What the book does best is, I think, what it set out to do, and that's to make the dry text—you know, those founding legal documents in lieu of a national myth, make them come alive. And that’s important because, as Joe writes, quote "constitutionalism is not a mere institutional form but a culture, a set of loyalties, sentiments, habits, assumptions, usages, and self-disciplines, a permeating spirit that animates an otherwise lifeless paper scheme."

 

Wesley Hodges:  Thank you very much for that --

 

Joseph Tartakovsky:  Well, thank you, Ilya.

 

Wesley Hodges:  -- excellent, Ilya. Excellent commentary. Joseph, do you have anything in response?

 

Joseph Tartakovsky:  Yeah, let me say a word about the biographical method that Ilya raised. By the way, you can thank FDR, I guess, if you fly into Reagan. I mean, he thought it was ridiculous that you had to stop traffic for planes to land at the time, and we were heading into World War II.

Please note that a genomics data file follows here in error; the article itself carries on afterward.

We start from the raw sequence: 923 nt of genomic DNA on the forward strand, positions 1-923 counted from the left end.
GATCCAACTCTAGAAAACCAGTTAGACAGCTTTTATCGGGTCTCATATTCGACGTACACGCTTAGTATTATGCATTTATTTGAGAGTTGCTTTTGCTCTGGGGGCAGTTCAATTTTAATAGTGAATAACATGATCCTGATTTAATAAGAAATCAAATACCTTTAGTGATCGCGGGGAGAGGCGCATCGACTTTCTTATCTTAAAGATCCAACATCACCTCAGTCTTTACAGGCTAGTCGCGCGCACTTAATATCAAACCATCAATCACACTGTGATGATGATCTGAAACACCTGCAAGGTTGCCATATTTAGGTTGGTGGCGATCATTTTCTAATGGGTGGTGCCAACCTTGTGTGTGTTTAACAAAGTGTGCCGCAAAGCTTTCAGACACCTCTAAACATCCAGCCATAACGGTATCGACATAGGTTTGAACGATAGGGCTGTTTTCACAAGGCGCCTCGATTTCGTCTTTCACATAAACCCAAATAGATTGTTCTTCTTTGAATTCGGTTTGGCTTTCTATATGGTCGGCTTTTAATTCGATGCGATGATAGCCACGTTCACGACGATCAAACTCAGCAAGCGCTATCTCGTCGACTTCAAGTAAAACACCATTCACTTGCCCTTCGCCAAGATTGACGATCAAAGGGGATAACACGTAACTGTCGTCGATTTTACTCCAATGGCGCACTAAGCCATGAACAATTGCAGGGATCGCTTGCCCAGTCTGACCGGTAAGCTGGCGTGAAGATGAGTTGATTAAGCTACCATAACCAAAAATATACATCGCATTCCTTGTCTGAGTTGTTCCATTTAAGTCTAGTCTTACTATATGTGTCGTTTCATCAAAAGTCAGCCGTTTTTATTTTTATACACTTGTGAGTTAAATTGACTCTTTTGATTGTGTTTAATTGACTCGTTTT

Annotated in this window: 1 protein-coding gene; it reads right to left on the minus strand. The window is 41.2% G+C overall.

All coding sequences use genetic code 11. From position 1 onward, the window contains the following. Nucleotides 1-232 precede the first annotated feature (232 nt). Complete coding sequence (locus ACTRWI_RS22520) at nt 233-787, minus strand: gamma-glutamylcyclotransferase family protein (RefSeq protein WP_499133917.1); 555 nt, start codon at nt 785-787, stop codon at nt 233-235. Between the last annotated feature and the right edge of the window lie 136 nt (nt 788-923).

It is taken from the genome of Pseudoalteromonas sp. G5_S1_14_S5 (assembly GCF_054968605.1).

I chose this biographical method because it's the best way, I find, to approach this. It's the way at least, I find, most accessible in grasping history. You pick a few people that stand for larger trends or tendencies, and then you follow them on their adventures through life and see how they grapple with the issues in their day, see what common ground we have with them. Find out how they did it, what constitutional lessons they offered. I think you can't understand these people's constitutional thought unless you know something about their biography. Hamilton, for instance, you cannot understand his constitutional thinking unless you know of his war service, which is where I find so much of it originated. He's the great champion of strong, central government, a strong president, because he saw what war looked like when Congress was directing troop movements. You couldn't get a quorum together to make critical war decisions. I mean, he thought the lack of an executive under the Continental government was getting Americans killed.